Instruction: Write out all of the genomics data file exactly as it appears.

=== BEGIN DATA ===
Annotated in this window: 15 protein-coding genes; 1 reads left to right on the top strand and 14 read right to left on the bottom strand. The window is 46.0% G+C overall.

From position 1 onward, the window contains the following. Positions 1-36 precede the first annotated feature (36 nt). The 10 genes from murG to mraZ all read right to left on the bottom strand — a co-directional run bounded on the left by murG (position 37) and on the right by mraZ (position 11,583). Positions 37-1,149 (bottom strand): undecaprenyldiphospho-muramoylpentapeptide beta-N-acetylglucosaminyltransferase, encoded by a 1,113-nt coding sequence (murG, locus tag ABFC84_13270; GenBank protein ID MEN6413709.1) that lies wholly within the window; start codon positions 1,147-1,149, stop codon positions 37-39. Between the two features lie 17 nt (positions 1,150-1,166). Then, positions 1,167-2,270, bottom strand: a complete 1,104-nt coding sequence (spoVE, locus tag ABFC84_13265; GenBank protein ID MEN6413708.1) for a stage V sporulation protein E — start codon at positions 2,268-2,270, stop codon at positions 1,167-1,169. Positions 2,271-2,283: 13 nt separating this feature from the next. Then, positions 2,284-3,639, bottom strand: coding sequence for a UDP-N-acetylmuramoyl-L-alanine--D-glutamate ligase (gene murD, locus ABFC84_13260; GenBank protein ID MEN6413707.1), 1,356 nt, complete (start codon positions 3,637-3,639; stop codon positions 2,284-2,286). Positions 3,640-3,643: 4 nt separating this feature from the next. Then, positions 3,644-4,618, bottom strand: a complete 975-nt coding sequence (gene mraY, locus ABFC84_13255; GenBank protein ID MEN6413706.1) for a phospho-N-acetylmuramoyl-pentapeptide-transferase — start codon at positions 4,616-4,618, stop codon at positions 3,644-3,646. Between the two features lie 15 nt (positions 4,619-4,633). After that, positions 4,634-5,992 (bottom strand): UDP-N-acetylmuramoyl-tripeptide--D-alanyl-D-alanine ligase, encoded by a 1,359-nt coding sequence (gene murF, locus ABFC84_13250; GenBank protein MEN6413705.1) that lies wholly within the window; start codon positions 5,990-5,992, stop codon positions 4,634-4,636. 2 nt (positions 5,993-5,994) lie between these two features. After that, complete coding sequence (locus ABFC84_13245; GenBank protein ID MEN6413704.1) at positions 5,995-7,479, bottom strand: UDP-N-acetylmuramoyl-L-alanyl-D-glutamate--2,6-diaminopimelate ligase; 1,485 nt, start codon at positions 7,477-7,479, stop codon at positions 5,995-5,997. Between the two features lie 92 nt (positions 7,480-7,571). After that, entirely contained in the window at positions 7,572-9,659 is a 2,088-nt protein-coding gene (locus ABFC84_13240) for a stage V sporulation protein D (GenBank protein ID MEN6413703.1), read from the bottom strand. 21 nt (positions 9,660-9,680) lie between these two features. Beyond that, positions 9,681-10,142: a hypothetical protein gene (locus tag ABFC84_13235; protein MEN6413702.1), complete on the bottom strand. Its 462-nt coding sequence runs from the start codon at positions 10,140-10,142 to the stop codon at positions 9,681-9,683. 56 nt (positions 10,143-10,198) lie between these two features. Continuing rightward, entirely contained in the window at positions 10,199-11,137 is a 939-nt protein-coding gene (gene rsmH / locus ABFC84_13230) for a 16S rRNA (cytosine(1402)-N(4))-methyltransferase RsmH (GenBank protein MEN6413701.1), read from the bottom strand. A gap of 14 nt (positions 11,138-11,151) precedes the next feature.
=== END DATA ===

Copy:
Annotated in this window: 15 protein-coding genes; 1 reads left to right on the top strand and 14 read right to left on the bottom strand. The window is 46.0% G+C overall.

From position 1 onward, the window contains the following. Positions 1-36 precede the first annotated feature (36 nt). The 10 genes from murG to mraZ all read right to left on the bottom strand — a co-directional run bounded on the left by murG (position 37) and on the right by mraZ (position 11,583). Positions 37-1,149 (bottom strand): undecaprenyldiphospho-muramoylpentapeptide beta-N-acetylglucosaminyltransferase, encoded by a 1,113-nt coding sequence (murG, locus tag ABFC84_13270; GenBank protein ID MEN6413709.1) that lies wholly within the window; start codon positions 1,147-1,149, stop codon positions 37-39. Between the two features lie 17 nt (positions 1,150-1,166). Then, positions 1,167-2,270, bottom strand: a complete 1,104-nt coding sequence (spoVE, locus tag ABFC84_13265; GenBank protein ID MEN6413708.1) for a stage V sporulation protein E — start codon at positions 2,268-2,270, stop codon at positions 1,167-1,169. Positions 2,271-2,283: 13 nt separating this feature from the next. Then, positions 2,284-3,639, bottom strand: coding sequence for a UDP-N-acetylmuramoyl-L-alanine--D-glutamate ligase (gene murD, locus ABFC84_13260; GenBank protein ID MEN6413707.1), 1,356 nt, complete (start codon positions 3,637-3,639; stop codon positions 2,284-2,286). Positions 3,640-3,643: 4 nt separating this feature from the next. Then, positions 3,644-4,618, bottom strand: a complete 975-nt coding sequence (gene mraY, locus ABFC84_13255; GenBank protein ID MEN6413706.1) for a phospho-N-acetylmuramoyl-pentapeptide-transferase — start codon at positions 4,616-4,618, stop codon at positions 3,644-3,646. Between the two features lie 15 nt (positions 4,619-4,633). After that, positions 4,634-5,992 (bottom strand): UDP-N-acetylmuramoyl-tripeptide--D-alanyl-D-alanine ligase, encoded by a 1,359-nt coding sequence (gene murF, locus ABFC84_13250; GenBank protein MEN6413705.1) that lies wholly within the window; start codon positions 5,990-5,992, stop codon positions 4,634-4,636. 2 nt (positions 5,993-5,994) lie between these two features. After that, complete coding sequence (locus ABFC84_13245; GenBank protein ID MEN6413704.1) at positions 5,995-7,479, bottom strand: UDP-N-acetylmuramoyl-L-alanyl-D-glutamate--2,6-diaminopimelate ligase; 1,485 nt, start codon at positions 7,477-7,479, stop codon at positions 5,995-5,997. Between the two features lie 92 nt (positions 7,480-7,571). After that, entirely contained in the window at positions 7,572-9,659 is a 2,088-nt protein-coding gene (locus ABFC84_13240) for a stage V sporulation protein D (GenBank protein ID MEN6413703.1), read from the bottom strand. 21 nt (positions 9,660-9,680) lie between these two features. Beyond that, positions 9,681-10,142: a hypothetical protein gene (locus tag ABFC84_13235; protein MEN6413702.1), complete on the bottom strand. Its 462-nt coding sequence runs from the start codon at positions 10,140-10,142 to the stop codon at positions 9,681-9,683. 56 nt (positions 10,143-10,198) lie between these two features. Continuing rightward, entirely contained in the window at positions 10,199-11,137 is a 939-nt protein-coding gene (gene rsmH / locus ABFC84_13230) for a 16S rRNA (cytosine(1402)-N(4))-methyltransferase RsmH (GenBank protein MEN6413701.1), read from the bottom strand. A gap of 14 nt (positions 11,138-11,151) precedes the next feature.